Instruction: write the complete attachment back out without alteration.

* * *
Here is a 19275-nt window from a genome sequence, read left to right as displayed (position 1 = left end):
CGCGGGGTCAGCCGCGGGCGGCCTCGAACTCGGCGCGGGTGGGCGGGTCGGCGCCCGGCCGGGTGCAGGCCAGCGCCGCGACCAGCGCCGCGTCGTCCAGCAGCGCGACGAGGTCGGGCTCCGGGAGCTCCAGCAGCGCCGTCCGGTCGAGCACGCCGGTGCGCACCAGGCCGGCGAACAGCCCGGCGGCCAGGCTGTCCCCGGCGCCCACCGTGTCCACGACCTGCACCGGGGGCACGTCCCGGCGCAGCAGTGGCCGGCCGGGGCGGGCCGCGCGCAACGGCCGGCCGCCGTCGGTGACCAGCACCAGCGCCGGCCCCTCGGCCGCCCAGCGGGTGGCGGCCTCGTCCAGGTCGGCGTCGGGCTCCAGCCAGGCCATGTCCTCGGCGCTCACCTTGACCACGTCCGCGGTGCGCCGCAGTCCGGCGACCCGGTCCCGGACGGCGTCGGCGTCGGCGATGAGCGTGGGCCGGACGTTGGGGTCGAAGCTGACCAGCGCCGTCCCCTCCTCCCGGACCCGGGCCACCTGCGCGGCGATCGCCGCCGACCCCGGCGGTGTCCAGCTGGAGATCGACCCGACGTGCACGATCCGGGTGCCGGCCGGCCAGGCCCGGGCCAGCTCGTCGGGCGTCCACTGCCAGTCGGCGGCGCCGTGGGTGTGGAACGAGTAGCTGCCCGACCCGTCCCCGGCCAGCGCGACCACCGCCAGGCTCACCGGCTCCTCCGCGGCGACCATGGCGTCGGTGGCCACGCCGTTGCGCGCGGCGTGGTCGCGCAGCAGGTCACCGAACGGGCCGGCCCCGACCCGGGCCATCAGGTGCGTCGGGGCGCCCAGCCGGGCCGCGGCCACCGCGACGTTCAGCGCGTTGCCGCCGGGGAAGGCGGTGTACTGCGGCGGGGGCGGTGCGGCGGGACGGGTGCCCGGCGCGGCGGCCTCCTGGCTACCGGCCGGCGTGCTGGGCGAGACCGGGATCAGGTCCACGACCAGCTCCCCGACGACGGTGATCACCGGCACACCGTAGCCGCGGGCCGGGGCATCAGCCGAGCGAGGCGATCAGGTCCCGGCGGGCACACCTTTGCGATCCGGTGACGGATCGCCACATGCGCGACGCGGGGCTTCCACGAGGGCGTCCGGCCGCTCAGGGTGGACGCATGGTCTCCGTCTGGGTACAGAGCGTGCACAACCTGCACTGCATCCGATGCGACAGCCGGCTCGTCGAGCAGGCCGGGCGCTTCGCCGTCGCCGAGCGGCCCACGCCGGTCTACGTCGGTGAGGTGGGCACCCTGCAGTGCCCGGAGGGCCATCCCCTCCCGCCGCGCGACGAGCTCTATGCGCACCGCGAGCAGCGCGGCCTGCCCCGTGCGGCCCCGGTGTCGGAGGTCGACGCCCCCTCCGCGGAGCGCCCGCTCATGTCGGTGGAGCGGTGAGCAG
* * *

Here is a 19275-nt window from a genome sequence, read left to right as displayed (position 1 = left end):
CGCGGGGTCAGCCGCGGGCGGCCTCGAACTCGGCGCGGGTGGGCGGGTCGGCGCCCGGCCGGGTGCAGGCCAGCGCCGCGACCAGCGCCGCGTCGTCCAGCAGCGCGACGAGGTCGGGCTCCGGGAGCTCCAGCAGCGCCGTCCGGTCGAGCACGCCGGTGCGCACCAGGCCGGCGAACAGCCCGGCGGCCAGGCTGTCCCCGGCGCCCACCGTGTCCACGACCTGCACCGGGGGCACGTCCCGGCGCAGCAGTGGCCGGCCGGGGCGGGCCGCGCGCAACGGCCGGCCGCCGTCGGTGACCAGCACCAGCGCCGGCCCCTCGGCCGCCCAGCGGGTGGCGGCCTCGTCCAGGTCGGCGTCGGGCTCCAGCCAGGCCATGTCCTCGGCGCTCACCTTGACCACGTCCGCGGTGCGCCGCAGTCCGGCGACCCGGTCCCGGACGGCGTCGGCGTCGGCGATGAGCGTGGGCCGGACGTTGGGGTCGAAGCTGACCAGCGCCGTCCCCTCCTCCCGGACCCGGGCCACCTGCGCGGCGATCGCCGCCGACCCCGGCGGTGTCCAGCTGGAGATCGACCCGACGTGCACGATCCGGGTGCCGGCCGGCCAGGCCCGGGCCAGCTCGTCGGGCGTCCACTGCCAGTCGGCGGCGCCGTGGGTGTGGAACGAGTAGCTGCCCGACCCGTCCCCGGCCAGCGCGACCACCGCCAGGCTCACCGGCTCCTCCGCGGCGACCATGGCGTCGGTGGCCACGCCGTTGCGCGCGGCGTGGTCGCGCAGCAGGTCACCGAACGGGCCGGCCCCGACCCGGGCCATCAGGTGCGTCGGGGCGCCCAGCCGGGCCGCGGCCACCGCGACGTTCAGCGCGTTGCCGCCGGGGAAGGCGGTGTACTGCGGCGGGGGCGGTGCGGCGGGACGGGTGCCCGGCGCGGCGGCCTCCTGGCTACCGGCCGGCGTGCTGGGCGAGACCGGGATCAGGTCCACGACCAGCTCCCCGACGACGGTGATCACCGGCACACCGTAGCCGCGGGCCGGGGCATCAGCCGAGCGAGGCGATCAGGTCCCGGCGGGCACACCTTTGCGATCCGGTGACGGATCGCCACATGCGCGACGCGGGGCTTCCACGAGGGCGTCCGGCCGCTCAGGGTGGACGCATGGTCTCCGTCTGGGTACAGAGCGTGCACAACCTGCACTGCATCCGATGCGACAGCCGGCTCGTCGAGCAGGCCGGGCGCTTCGCCGTCGCCGAGCGGCCCACGCCGGTCTACGTCGGTGAGGTGGGCACCCTGCAGTGCCCGGAGGGCCATCCCCTCCCGCCGCGCGACGAGCTCTATGCGCACCGCGAGCAGCGCGGCCTGCCCCGTGCGGCCCCGGTGTCGGAGGTCGACGCCCCCTCCGCGGAGCGCCCGCTCATGTCGGTGGAGCGGTGAGCAG